Posted by: VoiceinRecovery | October 28, 2010

Marie Claire: ViR Lack of Statement

I wanted to briefly clarify ViR’s lack of statement on the Marie Claire fat hate blog. I had originally decided not to do a blog post, but I know many come to ViR for thoughts on issues such as these, especially because they concern eating disorders. I also know by me posting this it may be seen as hypocritical because I said I won’t comment, and now am bringing attention to this. But life isn’t so easy and black and white, and sometimes I have to do things that are challenging. I aso feel transparency and honesty are a HUGE part of ViR.

I was recently asked if I would be addressing this and this was the message I sent:

As much as I am upset with this, I have decided that ViR will not be making a public statement, nor blogging on it. I feel while she had anorexia – of course she doesn’t represent the ED world, and I would hope people know she is using it as an excuse to be hateful. I have a HUGE problem with the lack of research portrayed in her message. I absolutely hate the blame, shame, mean, fat hate message in this blog. But for me – I want to work to change those attitudes. I am trying to keep ViR as proactive vs reacting – and that is proving difficult on a daily basis (because so many things are angering me lately). If I do blog about this – it will not be about this author or the magazine, but it will be about the overall general fat hate we have in society. And create discussions on how we can change this, how we can work with FA advocates, get the HAES message out, and what we need to do next in order to help change the messages being fed to our children (on more of a preventative level for me).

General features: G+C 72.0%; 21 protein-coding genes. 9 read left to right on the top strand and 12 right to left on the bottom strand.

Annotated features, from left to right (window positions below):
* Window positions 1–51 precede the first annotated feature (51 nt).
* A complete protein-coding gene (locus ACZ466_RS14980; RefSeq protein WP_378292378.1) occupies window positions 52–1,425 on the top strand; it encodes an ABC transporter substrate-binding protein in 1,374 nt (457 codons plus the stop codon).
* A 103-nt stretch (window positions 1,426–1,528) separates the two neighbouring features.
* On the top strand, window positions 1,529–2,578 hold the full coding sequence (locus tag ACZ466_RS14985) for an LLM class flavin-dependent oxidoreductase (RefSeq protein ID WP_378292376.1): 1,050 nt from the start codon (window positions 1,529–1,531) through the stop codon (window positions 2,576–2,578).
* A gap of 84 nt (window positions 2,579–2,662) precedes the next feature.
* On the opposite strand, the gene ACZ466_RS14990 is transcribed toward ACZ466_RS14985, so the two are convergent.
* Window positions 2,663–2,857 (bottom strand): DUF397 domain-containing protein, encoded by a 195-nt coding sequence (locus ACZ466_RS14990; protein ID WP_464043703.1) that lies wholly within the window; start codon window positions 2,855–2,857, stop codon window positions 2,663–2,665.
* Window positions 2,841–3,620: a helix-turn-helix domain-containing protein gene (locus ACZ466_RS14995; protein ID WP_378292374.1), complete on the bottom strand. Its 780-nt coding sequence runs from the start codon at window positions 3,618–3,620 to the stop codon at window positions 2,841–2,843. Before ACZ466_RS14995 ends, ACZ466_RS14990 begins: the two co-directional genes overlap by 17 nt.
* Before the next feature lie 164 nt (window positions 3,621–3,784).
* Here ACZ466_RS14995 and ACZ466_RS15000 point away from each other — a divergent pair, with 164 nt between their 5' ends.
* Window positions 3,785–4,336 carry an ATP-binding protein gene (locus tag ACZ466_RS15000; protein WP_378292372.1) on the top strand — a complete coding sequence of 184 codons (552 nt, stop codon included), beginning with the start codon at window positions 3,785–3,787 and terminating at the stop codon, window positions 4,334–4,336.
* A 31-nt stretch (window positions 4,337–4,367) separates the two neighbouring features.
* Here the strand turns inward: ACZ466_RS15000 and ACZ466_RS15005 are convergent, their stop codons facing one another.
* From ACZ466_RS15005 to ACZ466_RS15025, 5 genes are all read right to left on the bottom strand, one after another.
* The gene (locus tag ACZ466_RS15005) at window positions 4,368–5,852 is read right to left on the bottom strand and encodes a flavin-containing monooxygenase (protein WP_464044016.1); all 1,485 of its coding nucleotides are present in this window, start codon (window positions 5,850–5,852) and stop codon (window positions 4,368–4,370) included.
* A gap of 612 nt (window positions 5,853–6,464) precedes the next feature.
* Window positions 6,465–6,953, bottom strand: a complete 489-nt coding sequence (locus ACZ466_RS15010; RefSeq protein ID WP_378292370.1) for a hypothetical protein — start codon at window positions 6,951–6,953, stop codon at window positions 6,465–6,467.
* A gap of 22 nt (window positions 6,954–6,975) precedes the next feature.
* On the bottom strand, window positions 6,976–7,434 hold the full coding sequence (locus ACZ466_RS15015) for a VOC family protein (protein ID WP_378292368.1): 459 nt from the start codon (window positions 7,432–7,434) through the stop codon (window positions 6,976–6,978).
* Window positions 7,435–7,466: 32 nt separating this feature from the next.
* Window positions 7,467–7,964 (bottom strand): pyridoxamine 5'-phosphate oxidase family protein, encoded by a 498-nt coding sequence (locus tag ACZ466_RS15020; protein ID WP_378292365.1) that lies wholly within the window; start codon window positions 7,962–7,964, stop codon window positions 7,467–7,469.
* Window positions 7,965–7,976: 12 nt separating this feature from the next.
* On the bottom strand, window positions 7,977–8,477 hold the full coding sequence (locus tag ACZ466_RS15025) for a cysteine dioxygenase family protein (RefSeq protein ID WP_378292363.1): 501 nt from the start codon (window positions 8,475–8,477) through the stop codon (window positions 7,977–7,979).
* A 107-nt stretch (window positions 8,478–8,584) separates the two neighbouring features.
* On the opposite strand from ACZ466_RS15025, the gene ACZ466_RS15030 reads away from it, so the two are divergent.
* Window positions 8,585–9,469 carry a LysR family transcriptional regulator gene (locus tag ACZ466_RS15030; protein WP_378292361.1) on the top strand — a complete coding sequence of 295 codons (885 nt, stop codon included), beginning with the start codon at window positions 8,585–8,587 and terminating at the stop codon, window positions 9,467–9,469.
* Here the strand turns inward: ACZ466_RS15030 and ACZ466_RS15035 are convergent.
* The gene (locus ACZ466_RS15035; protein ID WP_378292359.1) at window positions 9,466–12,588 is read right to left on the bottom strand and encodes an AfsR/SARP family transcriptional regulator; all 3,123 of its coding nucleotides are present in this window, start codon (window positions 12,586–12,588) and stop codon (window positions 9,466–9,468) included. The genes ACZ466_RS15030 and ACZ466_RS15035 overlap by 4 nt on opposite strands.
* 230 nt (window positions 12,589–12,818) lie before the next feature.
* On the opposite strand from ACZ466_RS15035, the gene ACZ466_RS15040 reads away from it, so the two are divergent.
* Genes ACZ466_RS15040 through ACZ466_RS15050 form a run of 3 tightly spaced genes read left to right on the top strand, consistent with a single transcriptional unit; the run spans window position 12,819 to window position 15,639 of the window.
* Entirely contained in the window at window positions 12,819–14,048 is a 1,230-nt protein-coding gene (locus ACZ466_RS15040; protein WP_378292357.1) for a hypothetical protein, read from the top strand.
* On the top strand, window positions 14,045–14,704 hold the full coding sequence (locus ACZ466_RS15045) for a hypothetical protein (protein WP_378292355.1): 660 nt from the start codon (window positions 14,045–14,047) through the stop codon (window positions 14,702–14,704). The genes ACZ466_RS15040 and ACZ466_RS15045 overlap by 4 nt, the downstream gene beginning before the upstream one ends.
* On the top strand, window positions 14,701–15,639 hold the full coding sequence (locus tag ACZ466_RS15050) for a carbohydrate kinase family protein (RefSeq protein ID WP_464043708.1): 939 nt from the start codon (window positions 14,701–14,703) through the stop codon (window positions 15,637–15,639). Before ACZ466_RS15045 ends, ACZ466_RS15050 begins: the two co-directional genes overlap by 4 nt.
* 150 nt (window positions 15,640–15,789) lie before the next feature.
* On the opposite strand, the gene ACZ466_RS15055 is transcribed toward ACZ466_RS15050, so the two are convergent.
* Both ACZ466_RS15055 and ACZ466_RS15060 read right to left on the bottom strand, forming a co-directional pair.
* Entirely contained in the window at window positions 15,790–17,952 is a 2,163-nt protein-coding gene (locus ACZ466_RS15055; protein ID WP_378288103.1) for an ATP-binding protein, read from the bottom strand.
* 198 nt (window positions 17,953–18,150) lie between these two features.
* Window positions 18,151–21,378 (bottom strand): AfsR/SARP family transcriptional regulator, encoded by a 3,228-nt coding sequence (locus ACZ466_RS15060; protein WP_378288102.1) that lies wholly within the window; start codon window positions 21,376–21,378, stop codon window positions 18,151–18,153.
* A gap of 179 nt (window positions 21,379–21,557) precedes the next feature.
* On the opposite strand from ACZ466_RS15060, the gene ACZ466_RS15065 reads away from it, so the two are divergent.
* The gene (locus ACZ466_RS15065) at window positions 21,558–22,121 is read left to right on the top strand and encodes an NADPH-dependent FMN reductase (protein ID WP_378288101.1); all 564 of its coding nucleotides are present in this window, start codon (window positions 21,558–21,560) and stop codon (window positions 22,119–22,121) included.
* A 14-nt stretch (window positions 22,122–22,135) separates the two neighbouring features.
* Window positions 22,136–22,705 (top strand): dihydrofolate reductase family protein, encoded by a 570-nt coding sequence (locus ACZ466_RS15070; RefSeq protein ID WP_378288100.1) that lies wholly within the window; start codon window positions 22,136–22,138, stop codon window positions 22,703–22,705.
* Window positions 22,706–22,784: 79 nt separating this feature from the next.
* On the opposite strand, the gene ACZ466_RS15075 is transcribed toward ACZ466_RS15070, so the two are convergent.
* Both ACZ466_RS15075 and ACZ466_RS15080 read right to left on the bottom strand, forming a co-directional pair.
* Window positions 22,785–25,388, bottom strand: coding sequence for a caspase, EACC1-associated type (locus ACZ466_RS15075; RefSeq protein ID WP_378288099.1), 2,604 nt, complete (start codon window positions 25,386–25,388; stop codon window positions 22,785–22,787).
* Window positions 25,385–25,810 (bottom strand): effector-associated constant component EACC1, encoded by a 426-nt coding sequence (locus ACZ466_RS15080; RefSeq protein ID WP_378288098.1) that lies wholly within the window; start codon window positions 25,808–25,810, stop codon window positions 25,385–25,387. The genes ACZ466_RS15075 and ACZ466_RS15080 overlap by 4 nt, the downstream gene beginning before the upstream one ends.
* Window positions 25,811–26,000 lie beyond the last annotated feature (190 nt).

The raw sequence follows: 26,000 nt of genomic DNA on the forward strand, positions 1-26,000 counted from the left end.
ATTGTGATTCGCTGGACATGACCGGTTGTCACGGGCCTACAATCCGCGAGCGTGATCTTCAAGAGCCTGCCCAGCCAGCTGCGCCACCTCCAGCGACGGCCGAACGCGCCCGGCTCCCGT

I feel the obesity campaign has gone terribly wrong in the media, as being a blame game, and creating judgment . I think research studies are also being twisted in the media. One study doesn’t equal fact, and often if a study has a bias of blaming the person, or parent, the media LOVES to run with this. I feel we need to address the prevalent themes in the media, in this culture about fat hate, misunderstandings of obesity in general, and people honestly DON’T have the knowledge of research, health not equaling weight, etc. So for me, from a ViR standpoint, I have to look at themes, bigger pictures, and try to approach it from a “what do we need to do as advocates now to change this?”